Yes you can.
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I agree completely about getting a DAC rather than a CD player, as the DAC is more flexible.
An old PC is perfect for a music server, since music servers generally don't require a lot of horsepower. Just a good amount of drive space and a good network card. If you're technically sophisticated, you can install Linux on the old PC and make it an impressive server. If you're not, then don't fear, because Windows can do an adequate job of that nowadays.
I'd recommend getting a Logitech Squeezebox rather than worry about a sound card. It's a great server platform, and you can buy as many Squeezeboxes in the future as you want, and then listen to music in multiple parts of the house. (I use an old Linux server with 4 Squeezeboxes currently, and it works so well that I'm hesitant to mess with a good thing.)
Buy High Resolution Technologies Music Streamer II+ . It is a USB DAC and does not require a sound card. It is very very good sounding DAC. It is crazy good and for $350.00 you cannot beat it. My audio friends think I should own a more expensive DAC to match the rest of my system. I keep comming back to the music streamer. I now have the music streamer pro and it sounds better yet. It is the balanced version of the II+. Oddly I liked my II+ better than the PS Audio Perfect Wave Dac that I just sold here on audiogon. My new music streamer pro sounds better than my friends Audio Research DAC 8. He just cannot believe that this little box. I am now sold on simple is best.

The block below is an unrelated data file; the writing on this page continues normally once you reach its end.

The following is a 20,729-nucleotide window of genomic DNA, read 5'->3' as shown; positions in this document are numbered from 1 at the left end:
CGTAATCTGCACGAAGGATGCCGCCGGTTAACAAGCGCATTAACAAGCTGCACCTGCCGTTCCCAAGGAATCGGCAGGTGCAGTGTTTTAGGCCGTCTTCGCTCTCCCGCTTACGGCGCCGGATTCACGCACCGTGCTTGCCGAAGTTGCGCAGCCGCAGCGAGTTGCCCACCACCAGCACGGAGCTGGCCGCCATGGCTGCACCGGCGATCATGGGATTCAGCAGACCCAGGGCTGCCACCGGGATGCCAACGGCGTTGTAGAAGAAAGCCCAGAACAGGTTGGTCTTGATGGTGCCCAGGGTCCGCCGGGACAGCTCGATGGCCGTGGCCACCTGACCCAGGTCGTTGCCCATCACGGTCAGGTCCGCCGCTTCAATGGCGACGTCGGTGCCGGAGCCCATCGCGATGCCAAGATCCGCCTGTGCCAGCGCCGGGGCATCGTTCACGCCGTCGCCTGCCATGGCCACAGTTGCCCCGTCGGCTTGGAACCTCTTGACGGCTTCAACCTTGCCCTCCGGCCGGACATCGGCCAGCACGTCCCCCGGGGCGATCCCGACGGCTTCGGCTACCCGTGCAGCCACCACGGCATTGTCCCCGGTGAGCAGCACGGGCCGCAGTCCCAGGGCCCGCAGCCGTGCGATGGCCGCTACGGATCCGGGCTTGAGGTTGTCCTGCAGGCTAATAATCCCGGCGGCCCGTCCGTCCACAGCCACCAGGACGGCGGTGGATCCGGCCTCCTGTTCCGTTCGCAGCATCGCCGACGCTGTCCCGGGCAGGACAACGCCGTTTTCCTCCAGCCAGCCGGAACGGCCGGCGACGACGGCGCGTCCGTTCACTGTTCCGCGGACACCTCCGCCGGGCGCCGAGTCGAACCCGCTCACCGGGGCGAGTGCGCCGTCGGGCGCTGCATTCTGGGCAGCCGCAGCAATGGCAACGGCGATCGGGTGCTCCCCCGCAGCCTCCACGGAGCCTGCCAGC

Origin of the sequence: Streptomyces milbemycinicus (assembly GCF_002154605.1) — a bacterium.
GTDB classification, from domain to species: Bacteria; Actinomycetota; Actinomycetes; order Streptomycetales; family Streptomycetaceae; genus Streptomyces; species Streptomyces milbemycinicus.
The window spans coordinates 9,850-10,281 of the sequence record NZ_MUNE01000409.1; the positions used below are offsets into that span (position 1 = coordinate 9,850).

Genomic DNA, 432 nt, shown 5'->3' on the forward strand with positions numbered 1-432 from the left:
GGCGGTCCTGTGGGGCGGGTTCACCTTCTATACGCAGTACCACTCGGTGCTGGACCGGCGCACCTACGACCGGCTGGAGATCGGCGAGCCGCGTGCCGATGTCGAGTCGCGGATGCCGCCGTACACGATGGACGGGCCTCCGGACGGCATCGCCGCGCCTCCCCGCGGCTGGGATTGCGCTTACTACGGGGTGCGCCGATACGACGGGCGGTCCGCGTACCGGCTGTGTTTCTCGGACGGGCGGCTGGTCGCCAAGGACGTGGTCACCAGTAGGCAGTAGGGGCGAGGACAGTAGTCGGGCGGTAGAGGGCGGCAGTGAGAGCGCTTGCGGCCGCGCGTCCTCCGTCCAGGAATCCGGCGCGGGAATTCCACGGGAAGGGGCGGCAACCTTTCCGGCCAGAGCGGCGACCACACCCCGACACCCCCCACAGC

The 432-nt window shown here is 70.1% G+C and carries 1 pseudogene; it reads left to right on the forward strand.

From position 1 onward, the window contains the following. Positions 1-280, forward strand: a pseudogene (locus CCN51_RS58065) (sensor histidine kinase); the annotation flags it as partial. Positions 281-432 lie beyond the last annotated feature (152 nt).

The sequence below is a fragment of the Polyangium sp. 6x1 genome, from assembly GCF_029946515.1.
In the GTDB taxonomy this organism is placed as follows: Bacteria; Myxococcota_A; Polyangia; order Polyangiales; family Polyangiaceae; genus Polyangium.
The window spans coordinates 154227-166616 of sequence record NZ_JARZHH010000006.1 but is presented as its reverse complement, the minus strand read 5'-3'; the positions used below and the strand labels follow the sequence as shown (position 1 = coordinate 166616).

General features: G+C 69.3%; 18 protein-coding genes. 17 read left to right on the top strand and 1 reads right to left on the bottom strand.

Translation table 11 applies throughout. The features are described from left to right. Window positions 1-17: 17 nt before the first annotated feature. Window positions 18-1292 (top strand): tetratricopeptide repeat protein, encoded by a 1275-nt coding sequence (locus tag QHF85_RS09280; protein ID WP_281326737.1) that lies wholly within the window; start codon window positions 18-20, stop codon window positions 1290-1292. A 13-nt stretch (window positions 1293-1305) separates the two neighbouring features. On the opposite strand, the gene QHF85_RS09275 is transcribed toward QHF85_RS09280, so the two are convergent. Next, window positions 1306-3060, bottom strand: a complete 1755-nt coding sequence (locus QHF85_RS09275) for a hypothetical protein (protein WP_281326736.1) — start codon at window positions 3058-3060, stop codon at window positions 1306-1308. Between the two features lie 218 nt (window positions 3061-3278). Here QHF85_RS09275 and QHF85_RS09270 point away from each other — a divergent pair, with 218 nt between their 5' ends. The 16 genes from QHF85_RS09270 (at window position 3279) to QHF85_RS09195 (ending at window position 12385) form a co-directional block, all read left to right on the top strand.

Go to computeraudiophile dot com and check out their FAQ section, which begins with "I'm a total beginner I don't even know what I don't know, where do I start?" You'll find perhaps more than you want to know, but there are many practical suggestions pertinent to your plans.
In an office system I have been using the USB output from a laptop into a Benchmark DAC1-USB -- excellent results.
The simple thing to do to test the waters is to buy a reasonably inexpensive USB DAC like the HRT, NuForce or any of the other good quality inexpensive USB DACs. You can get a lot of information about USB DACs at computeraudiophile.com and at Headfi.org.
If you get a USB dac, you just plug it into your computer and you are instantly off to computer audio land in 5 minutes or less!
If you decide that computer audio is you, then you can start researching upgrades to your music server and higher-end USB DACs and decide if you want to invest your audio dollars into that medium.
Congratulations, you have made astute choices so far. You will soon want isolation support for the Rega. I do not know about that model, but many, if not all, Grados are mor or less incompatible with rega tt's - they lack shielding and pick up hum from the motor. Although I had a similar combo, I had to fabricate a mu-metal shield for the Rega; if I had known, I wouldn't have tried to mix the two.
charles, seeing that you like great gear and high performance i would recommend a mac with pure music / channel d as a player. i am enjoying this set up right now and do all my listening with it. 129 dollars. if you are going pc then look around at some of the recommendations here on audiogon. i doubt you will regret the small price to turn your computer into a serious performer. i have a emotiva erc-1[ isolated with ps audio power cord and morrow ics} with a music fidelity v-dac which works well but not even in the same leaque as my laptop to v-dac.
Keeping the computer out of the listening room is a great way to go in my opinion. Streaming using UpNP from your computer to is easy and you simply need some software and a UpNP receiver from Rotel, Naim, etc or just use an Apple TV to stream iTunes from your old computer into it then into a decent dac and off you go.